In a preferred embodiment, the support element extends away from the base portion in directions within and out of the plane of the base portion. Preferably, the support element comprises a longitudinal stalk having a cradle at an end thereof away from the plane of the base portion. The cradle preferably comprises two opposed projections extending away from the base portion in directions within and out of the plane of the base portion and a bridge section therebetween arranged away from the plane of the base portion.
Various embodiments of urinary incontinence devices according to the invention will now be more fully described, by way of example, with reference to the drawings, of which:
FIG. 1 is a top plan view of one embodiment of an intra-vaginal device according to one aspect of the invention;
FIG. 2 is a cross-sectional view of the intra-vaginal device of FIG. 1;
FIG. 3 is a front elevation of the intra-vaginal device of FIG. 1;
FIG. 4 is a top plan view of one embodiment of an intra-vaginal device according to another aspect of the present invention;
FIG. 5 is a cross sectional view of the device depicted in FIG. 4;
FIG. 6 is a front elevation of the device depicted in FIG. 4;
FIG. 7 is a top plan view of another embodiment of a device according to the present invention;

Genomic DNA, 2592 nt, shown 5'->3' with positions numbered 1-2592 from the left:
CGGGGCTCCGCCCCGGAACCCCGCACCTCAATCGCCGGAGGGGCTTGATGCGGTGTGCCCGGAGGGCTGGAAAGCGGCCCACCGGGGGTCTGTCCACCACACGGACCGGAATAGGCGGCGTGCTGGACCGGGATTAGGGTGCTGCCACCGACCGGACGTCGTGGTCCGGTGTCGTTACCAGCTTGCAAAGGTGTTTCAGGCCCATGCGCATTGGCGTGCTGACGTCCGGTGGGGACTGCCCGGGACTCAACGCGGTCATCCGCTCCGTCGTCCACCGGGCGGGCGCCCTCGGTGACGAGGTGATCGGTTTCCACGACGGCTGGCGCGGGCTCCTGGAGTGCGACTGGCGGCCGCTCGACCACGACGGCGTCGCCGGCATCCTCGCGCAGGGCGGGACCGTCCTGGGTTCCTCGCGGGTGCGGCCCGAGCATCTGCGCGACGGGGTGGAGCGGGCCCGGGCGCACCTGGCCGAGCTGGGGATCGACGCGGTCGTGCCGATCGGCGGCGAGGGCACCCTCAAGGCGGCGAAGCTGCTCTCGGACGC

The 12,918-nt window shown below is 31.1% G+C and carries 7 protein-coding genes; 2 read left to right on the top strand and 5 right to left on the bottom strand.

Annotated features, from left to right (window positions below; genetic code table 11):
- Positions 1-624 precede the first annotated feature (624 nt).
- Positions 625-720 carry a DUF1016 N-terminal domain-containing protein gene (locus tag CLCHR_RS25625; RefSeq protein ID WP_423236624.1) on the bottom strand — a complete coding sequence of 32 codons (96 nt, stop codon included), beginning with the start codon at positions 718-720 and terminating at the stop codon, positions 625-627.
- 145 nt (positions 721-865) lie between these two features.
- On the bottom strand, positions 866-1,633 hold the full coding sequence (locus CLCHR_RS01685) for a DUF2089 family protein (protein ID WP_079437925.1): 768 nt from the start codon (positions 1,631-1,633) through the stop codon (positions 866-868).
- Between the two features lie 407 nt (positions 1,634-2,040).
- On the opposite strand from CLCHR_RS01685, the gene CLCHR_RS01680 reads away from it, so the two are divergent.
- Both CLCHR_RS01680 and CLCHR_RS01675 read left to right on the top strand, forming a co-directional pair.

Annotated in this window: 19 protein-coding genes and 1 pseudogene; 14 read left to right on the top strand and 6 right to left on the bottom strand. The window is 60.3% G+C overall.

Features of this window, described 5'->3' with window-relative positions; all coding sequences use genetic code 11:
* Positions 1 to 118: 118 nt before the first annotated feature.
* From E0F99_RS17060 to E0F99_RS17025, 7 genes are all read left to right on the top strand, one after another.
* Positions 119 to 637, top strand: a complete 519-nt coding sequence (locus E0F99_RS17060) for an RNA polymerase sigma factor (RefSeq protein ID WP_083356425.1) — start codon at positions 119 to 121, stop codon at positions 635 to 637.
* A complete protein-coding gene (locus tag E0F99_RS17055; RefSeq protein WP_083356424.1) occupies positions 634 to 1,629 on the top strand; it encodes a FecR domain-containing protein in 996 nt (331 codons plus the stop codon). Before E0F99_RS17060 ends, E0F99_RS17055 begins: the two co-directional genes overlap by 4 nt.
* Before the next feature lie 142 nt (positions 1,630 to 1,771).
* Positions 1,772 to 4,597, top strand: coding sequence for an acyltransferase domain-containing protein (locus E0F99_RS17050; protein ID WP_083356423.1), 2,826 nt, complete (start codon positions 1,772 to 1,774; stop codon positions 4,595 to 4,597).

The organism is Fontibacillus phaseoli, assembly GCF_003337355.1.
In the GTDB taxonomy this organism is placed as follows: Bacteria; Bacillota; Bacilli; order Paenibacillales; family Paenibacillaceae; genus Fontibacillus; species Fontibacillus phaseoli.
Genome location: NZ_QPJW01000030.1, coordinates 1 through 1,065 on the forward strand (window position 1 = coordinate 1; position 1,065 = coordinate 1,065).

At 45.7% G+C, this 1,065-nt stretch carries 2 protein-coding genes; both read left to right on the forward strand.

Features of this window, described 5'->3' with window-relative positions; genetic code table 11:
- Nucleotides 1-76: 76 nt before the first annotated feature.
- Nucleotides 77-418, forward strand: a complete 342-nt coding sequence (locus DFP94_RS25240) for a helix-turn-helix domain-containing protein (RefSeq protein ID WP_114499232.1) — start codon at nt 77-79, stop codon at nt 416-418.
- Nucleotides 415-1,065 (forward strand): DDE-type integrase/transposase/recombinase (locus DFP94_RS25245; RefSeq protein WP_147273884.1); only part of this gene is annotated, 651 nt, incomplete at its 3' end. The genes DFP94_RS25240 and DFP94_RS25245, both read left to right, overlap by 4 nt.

FIG. 8 is a cross sectional view of the device depicted in FIG. 7;
FIGS. 9, 10, and 11 are top plan views of alternate embodiments of the present invention; and
FIG. 12 is a perspective view of another device according to the present invention.
Thus, according to one aspect of the present invention there is shown in FIGS. 1 to 3 an intra-vaginal device 9 constructed of a flexible material, for example a plastic/silicone compound. As shown in FIG. 1, the device 9 comprises a base portion 1 which is of an annular form.
Although the base portion 1 forms an annulus or ring, the ring need not be exactly circular. The base 1 defines an aperture 3 which in use is adjacent the cervix of the uterus of the patient.
Also extending from and integrally formed in the base portion 1 is a forward portion 4 which includes a pair of upwardly extending projections 5 which are intended to engage the anterior vaginal wall to lift the bladder adjacent the bladder neck. The projections 5 are about 2 cm high. Other heights may be required, depending on size and shape of the vagina of the particular patient. Depending upon the needs of the individual patient, a height h, as shown in FIG. 3, of the projections should be about 3-5 cm above the height of the top surface 16 of the annulus 11. A height h of about 36 mm has been shown to be useful in a number of patients.